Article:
Joint replacements are the #1 expenditure of Medicare. The process of approving these medical devices is flawed according to the Institute of Medicine. It is time for patients' voices to be heard as stakeholders and for public support for increased medical device industry accountability and heightened protections for patients. Post-market registry. Product warranty. Patient/consumer stakeholder equity. Rescind industry pre-emptions/entitlements. All clinical trials must report all data.
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Tuesday, July 1, 2014

OOOPS! Study: One third of all total knee replacements are 'inappropriate'.



Monday 30 June 2014 - 12am PST
One third of total knee replacements in the US are "inappropriate" when applied to a Spanish patient classification system, according to a study published in Arthritis & Rheumatology, a journal of the American College of Rheumatology.
Figures from the Agency for Healthcare Research and Quality show that more than 600,000 knee replacements are performed each year in the US. This surgery has become increasingly more common over the past 15 years, with studies showing a 162% annual volume increase in Medicare-covered knee replacement surgeries during 1991-2010.
Experts are divided on the reasons for this growth, with some maintaining it demonstrates that the procedure is effective, while others argue the surgery is being overused. One concern of the critics who believe total knee arthroplasties (TKA) are being overused is that the procedure "is highly reliant on subjective criteria."
For the new study, researchers from Virginia Commonwealth University in Richmond examined the criteria that is used to determine appropriateness for TKA.
The authors point out that the investigated criteria have not been studied in the US and have been developed in other countries.
"To my knowledge, ours is the first US study to compare validated appropriateness criteria with actual cases of knee replacement surgery," says lead author Dr. Daniel Riddle from the Department of Physical Therapy at Virginia Commonwealth University.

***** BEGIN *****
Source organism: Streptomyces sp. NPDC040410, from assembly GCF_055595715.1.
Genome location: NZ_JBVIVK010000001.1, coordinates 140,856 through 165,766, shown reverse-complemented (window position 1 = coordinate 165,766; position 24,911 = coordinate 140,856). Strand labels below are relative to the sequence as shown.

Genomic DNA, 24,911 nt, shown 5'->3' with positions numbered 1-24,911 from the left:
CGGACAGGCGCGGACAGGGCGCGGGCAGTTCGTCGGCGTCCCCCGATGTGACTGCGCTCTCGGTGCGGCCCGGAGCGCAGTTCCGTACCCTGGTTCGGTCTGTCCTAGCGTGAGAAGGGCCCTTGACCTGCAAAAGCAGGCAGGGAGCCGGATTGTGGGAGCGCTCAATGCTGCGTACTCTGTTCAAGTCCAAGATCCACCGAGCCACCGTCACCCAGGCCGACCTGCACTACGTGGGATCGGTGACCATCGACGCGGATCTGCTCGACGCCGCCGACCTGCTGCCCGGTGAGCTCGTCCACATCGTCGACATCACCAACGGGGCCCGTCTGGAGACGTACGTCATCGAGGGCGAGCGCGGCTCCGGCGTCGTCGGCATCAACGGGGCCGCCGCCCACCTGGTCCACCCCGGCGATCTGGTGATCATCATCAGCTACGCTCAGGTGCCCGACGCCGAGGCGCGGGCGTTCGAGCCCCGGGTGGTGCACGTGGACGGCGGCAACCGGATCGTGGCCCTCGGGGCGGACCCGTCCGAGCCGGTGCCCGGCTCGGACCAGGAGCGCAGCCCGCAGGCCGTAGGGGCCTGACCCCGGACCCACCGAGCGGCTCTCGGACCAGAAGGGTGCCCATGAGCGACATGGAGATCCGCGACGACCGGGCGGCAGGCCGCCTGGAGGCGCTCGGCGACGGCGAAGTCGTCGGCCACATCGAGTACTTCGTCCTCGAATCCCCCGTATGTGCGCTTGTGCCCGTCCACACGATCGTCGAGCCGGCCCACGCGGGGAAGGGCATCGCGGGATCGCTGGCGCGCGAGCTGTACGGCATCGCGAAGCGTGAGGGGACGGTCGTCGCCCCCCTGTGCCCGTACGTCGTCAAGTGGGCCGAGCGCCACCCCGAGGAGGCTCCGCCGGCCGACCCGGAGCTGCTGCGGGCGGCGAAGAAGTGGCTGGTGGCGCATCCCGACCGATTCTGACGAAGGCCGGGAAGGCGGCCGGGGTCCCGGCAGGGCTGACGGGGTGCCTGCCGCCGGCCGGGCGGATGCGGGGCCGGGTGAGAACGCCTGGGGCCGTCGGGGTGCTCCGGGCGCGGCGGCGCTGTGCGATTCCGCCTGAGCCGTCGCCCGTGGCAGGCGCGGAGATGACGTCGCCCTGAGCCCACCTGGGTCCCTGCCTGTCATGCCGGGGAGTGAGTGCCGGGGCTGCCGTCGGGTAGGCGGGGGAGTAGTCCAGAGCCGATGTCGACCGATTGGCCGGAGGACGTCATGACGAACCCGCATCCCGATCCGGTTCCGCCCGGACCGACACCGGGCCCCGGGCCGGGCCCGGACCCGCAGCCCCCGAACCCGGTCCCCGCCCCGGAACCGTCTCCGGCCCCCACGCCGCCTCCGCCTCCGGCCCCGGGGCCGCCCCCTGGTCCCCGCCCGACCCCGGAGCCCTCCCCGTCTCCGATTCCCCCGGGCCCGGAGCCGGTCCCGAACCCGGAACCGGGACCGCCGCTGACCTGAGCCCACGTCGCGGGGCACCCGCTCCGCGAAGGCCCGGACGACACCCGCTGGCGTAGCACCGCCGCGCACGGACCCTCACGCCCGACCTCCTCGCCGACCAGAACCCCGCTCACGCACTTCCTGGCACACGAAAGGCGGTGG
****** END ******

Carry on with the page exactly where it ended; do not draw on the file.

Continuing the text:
Dr. Riddle examined a modified version of an appropriateness classification system developed in Spain and the Western Ontario and McMaster Universities Arthritis Index (WOMAC) Pain and Physical Function scale.
In the study, Riddle and colleagues note that the Spanish criteria are considered by many experts in the field to be "among the most powerful tools for improving quality of care and controlling costs."

The classification systems were used to assess participants enrolled in the Osteoarthritis Initiative - a 5-year study of 4,796 people partly funded by the National Institutes of Health.
Looking at a sub-set of 175 people who underwent TKA surgery, Dr. Riddle's analysis found that 44% of surgeries were classified as "appropriate," 22% were "inconclusive," and 34% were "inappropriate."
The mean age of knee replacement patients in the study was 67 years old, and 60% of them were female.
"Our finding that one third of knee replacements were inappropriate was higher than expected and linked to variation in knee pain [osteoarthritis] severity and functional loss," says Dr. Riddle. "These data highlight the need to develop patient selection criteria in the US."

"I agree with Riddle and colleagues," writes Dr. Jeffery Katz - from the Orthopedic and Arthritis Center for Outcomes Research at Brigham and Women's Hospital in Boston, MA - in a linked editorial.
"We should be concerned about offering total knee replacements to subjects who endorse 'none' or 'mild' on all items of the WOMAC pain and function scales."
The new study also highlights that there are many variables involved in the decision to undergo TKA surgery. Severity of symptoms and the psychological readiness of the patient are two important factors, but in addition to the variables examined in the study, there are a wide range of variables specific to the patient that a surgeon will consider when making the decision for or against TKA surgery.

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